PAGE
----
- A Hamden ‘hero’
- SURVIVOR: Spring Break
- Column: Women’s basketball team could benefit from Cinderella effect
- School of Business to start microlending program
- University provides gender-neutral bathrooms across three campuses
- Student Government Association plans policy changes
- Baker Dunleavy named new men’s basketball coach
- QTHON raises record amount at annual fundraiser
- Quinnipiac introduces Baker Dunleavy as men’s basketball coach
- South Carolina ends Quinnipiac’s tournament run in Sweet 16
Jay Electronica resists the mainstream
The rap genre has changed at a faster rate than any other music style. Rap and hip-hop’s origins can be traced back to New York, where the lyrical content can be described as “conscious.” Rappers aim to use their art to express their deepest and most interesting thoughts.
Unfortunately, current mainstream rap music is far less intellectual than it once was. Today’s popular rappers tend to scream about guns and drugs, rather than speak about real issues. It’s lucky for true hip-hop fans that New Orleans native Jay Electronica holds the power to alter rap’s current state.
Jay Electronica originally gained recognition in 2007 through his MySpace page. In 2008, he received a great deal of press from numerous news and music sources, consistently being referred to as a “hip-hop anti-hero.”
Flash forward to 2011, and one would expect to see Jay Electronica on the cover of Rolling Stone Magazine, with his album at the top of the charts. However, this has yet to become a reality. Jay still remains extremely underground, and has yet to release a full studio album. Jay’s absence from the hip-hop community has left his established fans disappointed. Furthermore, he has left his potential fans to resort to far less interesting mainstream rap.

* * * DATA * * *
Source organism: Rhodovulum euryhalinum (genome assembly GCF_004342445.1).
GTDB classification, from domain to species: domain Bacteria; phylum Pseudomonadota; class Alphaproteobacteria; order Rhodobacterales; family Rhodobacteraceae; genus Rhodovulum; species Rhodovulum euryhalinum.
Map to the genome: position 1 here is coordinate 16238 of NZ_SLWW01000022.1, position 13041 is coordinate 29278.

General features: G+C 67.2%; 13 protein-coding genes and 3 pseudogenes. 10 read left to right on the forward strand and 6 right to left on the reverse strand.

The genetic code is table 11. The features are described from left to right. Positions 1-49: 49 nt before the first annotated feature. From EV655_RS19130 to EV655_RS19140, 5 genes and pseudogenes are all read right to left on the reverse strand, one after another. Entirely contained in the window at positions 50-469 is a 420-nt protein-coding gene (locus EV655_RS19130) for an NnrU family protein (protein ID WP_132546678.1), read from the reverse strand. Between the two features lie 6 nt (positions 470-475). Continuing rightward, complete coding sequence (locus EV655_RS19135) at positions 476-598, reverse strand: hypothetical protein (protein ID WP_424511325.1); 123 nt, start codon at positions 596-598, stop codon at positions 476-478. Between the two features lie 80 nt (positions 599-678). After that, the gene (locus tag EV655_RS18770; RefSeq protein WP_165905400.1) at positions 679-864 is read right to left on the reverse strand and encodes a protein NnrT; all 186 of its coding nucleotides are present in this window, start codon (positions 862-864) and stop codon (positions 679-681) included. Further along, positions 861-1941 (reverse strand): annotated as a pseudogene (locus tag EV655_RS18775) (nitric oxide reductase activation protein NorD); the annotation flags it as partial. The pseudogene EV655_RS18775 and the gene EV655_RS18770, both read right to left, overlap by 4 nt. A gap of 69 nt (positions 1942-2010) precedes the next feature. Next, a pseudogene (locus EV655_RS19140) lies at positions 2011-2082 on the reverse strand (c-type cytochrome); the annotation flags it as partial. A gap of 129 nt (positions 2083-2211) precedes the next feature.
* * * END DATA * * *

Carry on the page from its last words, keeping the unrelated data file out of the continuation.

Jay’s reluctance to rise to prominence has made him an enigma. His track “Exhibit C” was labeled by New Musical Express as “the most accomplished piece of ‘conscious rap’ this millennium — perhaps ever.” In the track, Jay makes the arrogant statement that rappers such as Nas, P. Diddy and Q-Tip have begged him to collaborate. Clearly, Jay’s current underground state is not a matter of poor exposure.
The fact that Jay Electronica’s music has not yet merged into mainstream is truly tragic. His songs have intricately placed words that come together to create a remarkable flow. His lyrics often force the listener to rewind the track in order to fully capture what he is saying. Take the track “Abracadabra” for example. Jay spews the lyric, “It’s the metaphysical, Dolby Digital / any Joe’ll tell you the flow is so pivotal / every word is literal.” Jay uses a rapid-fire rhyme scheme that comes at the listener like a stream of bullets. Verses such as this require several replays to fully comprehend his lyrics.
With Jay’s incredibly unique rapping skills and his tremendous amount of exposure, fans are left with only one question: Why would one of the modern world’s greatest rappers refuse to release a full album and potentially dominate the genre of rap? This question has left countless sources baffled. It seems as if everyone wants to see Jay Electronica rise to fame except for one person: himself.